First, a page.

Calling up an NASL player is completely different. Many NASL players are in that league likely because they were evaluated and passed over by MLS clubs. This was the case with Ibarra, who was cut by Portland in 2012. To Ibarra’s credit, he has performed extraordinarily well in the second-tier league and he has done so in a wing position—a position of need within the national team.

Snubs: Who missed out?

As with any roster, it is worth examining who missed out and why. Since many MLS players were intentionally not called-up due to the playoff race, I’ll limit this list to overseas-based players who are also not on the current U-23 roster.

ANDREW WOOTEN: Wooten is likely the biggest snub. At 25 years old and with his only U.S appearances coming during U-23 camps in 2011, Wooten would seem like a strong candidate to get his first international cap. he is impressing this year at Sandhausen, a small 2.Bundesliga club, scoring four goals this past month alone. If all the best American forwards were available, Wooten would not get a call-up. But it is very hard to make a case that fellow 2.Bundesliga forward Bobby Wood is more deserving than Wooten.

EDGAR CASTILLO: Castillo has been given multiple opportunities with the national team and has never fully worked his way into Klinsmann’s plans. As a result, it looks like Klinsmann has moved on in the left back position where he now favors DaMarcus Beasley, Timothy Chandler, and Gregory Garza. That being said, Castillo’s play for Atlas in Mexico has been terrific and he has helped the team move into second place in Liga Mx. If he continues to play well, he might get another look.

ERIC LICHAJ: Nottingham Forest is currently in second place of the Championship and Lichaj has played in 10 of the 11 games so far this season. He has been called up to the national team just once since Klinsmann was hired in 2011. Klinsmann knows Lichaj but it is probably a case of the German coach simply not rating him highly. If Nottingham Forest win promotion this year, could Lichaj earn another look? It's possible. There are players who have forced their way onto the team before.

PAUL ARRIOLA: The speedy Tijuana forward on the brink of becoming a regular again with the Xolos is still just a teenager and part of the U.S. U-20 team. He will get his chance eventually but if Klinsmann is giving a look to Miguel Ibarra, who will likely play on the right wing, he likely passed over Arriola who is still one of the more promising young players in the American system.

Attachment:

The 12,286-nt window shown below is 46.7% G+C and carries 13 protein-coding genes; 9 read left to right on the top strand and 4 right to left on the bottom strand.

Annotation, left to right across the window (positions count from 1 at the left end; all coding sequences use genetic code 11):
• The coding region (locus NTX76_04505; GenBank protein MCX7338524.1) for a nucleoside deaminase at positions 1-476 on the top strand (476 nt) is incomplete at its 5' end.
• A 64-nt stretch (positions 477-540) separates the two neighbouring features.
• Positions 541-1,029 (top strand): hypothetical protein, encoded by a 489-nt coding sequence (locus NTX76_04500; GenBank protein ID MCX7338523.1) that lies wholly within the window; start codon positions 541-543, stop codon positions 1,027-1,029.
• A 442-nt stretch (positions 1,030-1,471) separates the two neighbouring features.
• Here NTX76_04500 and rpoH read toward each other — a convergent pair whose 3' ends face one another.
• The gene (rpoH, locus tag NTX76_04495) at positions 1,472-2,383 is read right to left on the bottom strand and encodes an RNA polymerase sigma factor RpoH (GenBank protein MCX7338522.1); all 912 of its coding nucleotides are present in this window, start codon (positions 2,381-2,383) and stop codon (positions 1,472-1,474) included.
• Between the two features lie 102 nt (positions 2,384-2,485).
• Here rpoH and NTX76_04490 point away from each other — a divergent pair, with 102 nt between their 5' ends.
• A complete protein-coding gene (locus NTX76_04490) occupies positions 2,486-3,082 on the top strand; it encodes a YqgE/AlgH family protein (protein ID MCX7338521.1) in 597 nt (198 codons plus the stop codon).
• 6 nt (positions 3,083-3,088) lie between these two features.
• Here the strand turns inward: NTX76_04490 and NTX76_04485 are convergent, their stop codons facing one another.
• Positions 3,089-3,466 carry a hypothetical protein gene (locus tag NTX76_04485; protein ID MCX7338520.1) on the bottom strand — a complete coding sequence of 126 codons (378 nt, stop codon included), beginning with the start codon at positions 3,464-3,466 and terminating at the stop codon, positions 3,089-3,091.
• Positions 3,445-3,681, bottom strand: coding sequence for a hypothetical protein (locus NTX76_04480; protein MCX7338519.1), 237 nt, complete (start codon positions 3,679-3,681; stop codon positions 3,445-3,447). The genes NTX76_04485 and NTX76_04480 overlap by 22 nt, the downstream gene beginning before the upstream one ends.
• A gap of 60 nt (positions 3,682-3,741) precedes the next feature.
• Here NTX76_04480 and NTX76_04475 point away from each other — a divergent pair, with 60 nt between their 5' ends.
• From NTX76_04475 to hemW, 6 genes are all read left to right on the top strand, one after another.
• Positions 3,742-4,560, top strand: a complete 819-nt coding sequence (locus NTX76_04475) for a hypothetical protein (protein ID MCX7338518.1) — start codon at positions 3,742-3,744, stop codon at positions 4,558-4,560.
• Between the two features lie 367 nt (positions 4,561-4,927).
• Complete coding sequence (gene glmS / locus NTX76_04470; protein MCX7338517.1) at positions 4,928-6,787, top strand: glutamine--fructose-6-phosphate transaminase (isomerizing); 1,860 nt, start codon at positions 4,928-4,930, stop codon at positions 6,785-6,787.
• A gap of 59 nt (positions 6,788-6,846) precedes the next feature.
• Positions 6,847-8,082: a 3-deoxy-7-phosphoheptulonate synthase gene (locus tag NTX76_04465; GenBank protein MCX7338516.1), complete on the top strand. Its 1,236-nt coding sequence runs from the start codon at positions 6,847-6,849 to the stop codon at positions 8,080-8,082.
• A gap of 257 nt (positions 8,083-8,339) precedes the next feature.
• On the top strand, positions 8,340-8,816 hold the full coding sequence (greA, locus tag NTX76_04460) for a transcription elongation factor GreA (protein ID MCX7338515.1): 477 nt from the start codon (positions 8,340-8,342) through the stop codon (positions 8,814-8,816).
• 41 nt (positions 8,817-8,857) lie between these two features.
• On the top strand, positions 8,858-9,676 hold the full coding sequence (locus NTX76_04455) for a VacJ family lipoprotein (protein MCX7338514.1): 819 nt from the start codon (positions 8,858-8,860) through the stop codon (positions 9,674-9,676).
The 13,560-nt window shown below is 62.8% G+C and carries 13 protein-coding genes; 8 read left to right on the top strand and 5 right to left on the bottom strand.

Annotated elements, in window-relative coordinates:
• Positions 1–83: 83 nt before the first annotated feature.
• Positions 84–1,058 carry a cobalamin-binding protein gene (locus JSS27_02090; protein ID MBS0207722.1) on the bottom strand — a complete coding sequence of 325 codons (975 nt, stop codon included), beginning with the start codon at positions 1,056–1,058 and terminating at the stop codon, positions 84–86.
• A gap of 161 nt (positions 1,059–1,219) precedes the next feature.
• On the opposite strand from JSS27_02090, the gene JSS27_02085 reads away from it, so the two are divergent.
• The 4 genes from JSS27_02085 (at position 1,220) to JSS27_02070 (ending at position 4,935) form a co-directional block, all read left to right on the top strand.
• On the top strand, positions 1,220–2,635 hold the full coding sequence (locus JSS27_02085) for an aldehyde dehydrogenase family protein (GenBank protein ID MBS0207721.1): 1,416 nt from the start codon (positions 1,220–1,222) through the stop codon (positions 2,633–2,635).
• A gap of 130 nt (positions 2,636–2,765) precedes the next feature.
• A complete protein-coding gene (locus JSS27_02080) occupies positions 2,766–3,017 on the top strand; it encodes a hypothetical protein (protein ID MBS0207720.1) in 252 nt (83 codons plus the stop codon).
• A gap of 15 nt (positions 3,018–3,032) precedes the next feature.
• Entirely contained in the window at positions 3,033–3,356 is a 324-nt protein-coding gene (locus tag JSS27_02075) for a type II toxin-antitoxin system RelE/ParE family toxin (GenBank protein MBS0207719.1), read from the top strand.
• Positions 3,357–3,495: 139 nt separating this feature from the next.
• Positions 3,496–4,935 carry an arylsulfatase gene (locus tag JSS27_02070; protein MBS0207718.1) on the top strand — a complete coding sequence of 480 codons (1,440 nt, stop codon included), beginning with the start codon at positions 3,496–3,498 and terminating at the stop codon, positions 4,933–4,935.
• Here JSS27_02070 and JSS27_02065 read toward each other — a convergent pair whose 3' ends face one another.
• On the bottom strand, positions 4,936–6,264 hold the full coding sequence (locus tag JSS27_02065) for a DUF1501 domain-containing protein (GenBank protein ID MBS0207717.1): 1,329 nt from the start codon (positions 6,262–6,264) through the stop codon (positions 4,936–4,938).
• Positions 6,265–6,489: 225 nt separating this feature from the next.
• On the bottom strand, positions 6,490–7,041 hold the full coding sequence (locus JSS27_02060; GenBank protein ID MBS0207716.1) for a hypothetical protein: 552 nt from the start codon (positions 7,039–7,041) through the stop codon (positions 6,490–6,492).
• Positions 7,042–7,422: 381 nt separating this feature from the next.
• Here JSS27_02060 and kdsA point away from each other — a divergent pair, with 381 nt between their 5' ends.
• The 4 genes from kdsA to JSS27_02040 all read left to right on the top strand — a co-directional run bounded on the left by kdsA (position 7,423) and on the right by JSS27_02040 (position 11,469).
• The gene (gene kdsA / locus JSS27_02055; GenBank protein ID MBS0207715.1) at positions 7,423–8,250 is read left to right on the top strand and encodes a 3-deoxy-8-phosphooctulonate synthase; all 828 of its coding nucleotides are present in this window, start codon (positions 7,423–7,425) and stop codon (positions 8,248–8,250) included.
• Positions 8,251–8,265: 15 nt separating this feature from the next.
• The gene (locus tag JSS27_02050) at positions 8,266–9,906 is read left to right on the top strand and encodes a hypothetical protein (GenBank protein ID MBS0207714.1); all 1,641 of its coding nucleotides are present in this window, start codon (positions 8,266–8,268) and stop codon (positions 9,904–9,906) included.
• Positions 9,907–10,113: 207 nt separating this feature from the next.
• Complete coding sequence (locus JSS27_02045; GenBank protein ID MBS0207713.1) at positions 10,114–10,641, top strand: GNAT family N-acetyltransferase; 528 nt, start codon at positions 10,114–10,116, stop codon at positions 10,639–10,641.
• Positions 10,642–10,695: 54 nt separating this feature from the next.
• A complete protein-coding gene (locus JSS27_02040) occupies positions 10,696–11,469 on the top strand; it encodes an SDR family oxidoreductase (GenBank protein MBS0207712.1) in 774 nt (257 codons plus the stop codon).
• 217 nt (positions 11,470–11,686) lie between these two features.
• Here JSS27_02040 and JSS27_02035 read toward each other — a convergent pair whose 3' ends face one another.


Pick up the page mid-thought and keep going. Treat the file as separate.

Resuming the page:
Saying Goodbye to Landon Donovan

Everyone knows that Friday night’s game against Ecuador will be the final time Landon Donovan plays for the United States national team. His accomplishments are so long it is hard to wrap your mind around them. He has 58 career assists, 57 goals, 156 caps, a World Cup quarterfinals appearance, an Olympics semifinals, a Confederations Cup finals, multiple Gold Cup titles, and he was a consistent thorn in the side of arch rival Mexico. Donovan came along into the national team following the disaster of France 1998 and helped lift the national team’s relevance at time when it was sorely needed.

Think about this: without Donovan, the U.S. likely goes from 1994-2014 without advancing from group play at the World Cup. Would the sport be as popular in the United States as it is right now if the national team continued to fall flat for 20 years at the World Cup? Does MLS survive if the national team routinely underachieved on the biggest stage?

There might be a player in the future who surpasses Donovan’s accomplishments on the international stage. But no one will ever take away the importance and influence he had in laying the foundation for the sport’s relevance in the United States. If soccer one day is universally considered a top sport in this country, Donovan will have played a major role in making it so.

So if it is at all possible for you to make the trip to East Hartford, Conn., this Friday to see Donovan play one last time for the U.S. team, go.

Brian Sciaretta is an American Soccer Now columnist and an ASN 100 panelist. Follow him on Twitter.